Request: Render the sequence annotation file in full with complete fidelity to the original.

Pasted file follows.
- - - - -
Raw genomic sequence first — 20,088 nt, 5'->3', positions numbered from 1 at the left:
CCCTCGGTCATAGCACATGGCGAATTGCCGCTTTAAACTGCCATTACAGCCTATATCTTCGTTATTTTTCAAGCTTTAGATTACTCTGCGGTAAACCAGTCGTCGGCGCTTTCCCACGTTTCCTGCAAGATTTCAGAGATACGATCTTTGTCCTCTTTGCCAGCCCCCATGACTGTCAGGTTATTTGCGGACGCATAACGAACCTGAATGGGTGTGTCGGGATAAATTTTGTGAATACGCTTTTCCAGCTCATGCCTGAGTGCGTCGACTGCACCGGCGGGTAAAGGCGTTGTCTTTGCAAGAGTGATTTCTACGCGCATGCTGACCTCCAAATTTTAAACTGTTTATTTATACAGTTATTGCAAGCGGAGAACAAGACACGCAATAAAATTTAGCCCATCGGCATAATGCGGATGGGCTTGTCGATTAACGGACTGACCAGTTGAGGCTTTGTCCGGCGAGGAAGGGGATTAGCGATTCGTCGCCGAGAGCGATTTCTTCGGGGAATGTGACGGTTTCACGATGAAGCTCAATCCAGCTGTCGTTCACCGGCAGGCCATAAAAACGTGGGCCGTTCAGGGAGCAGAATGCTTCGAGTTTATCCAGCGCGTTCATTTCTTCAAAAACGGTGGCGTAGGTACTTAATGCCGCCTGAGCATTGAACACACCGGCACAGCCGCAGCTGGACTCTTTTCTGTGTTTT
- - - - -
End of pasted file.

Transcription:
Raw genomic sequence first — 20,088 nt, 5'->3', positions numbered from 1 at the left:
CCCTCGGTCATAGCACATGGCGAATTGCCGCTTTAAACTGCCATTACAGCCTATATCTTCGTTATTTTTCAAGCTTTAGATTACTCTGCGGTAAACCAGTCGTCGGCGCTTTCCCACGTTTCCTGCAAGATTTCAGAGATACGATCTTTGTCCTCTTTGCCAGCCCCCATGACTGTCAGGTTATTTGCGGACGCATAACGAACCTGAATGGGTGTGTCGGGATAAATTTTGTGAATACGCTTTTCCAGCTCATGCCTGAGTGCGTCGACTGCACCGGCGGGTAAAGGCGTTGTCTTTGCAAGAGTGATTTCTACGCGCATGCTGACCTCCAAATTTTAAACTGTTTATTTATACAGTTATTGCAAGCGGAGAACAAGACACGCAATAAAATTTAGCCCATCGGCATAATGCGGATGGGCTTGTCGATTAACGGACTGACCAGTTGAGGCTTTGTCCGGCGAGGAAGGGGATTAGCGATTCGTCGCCGAGAGCGATTTCTTCGGGGAATGTGACGGTTTCACGATGAAGCTCAATCCAGCTGTCGTTCACCGGCAGGCCATAAAAACGTGGGCCGTTCAGGGAGCAGAATGCTTCGAGTTTATCCAGCGCGTTCATTTCTTCAAAAACGGTGGCGTAGGTACTTAATGCCGCCTGAGCATTGAACACACCGGCACAGCCGCAGCTGGACTCTTTTCTGTGTTTT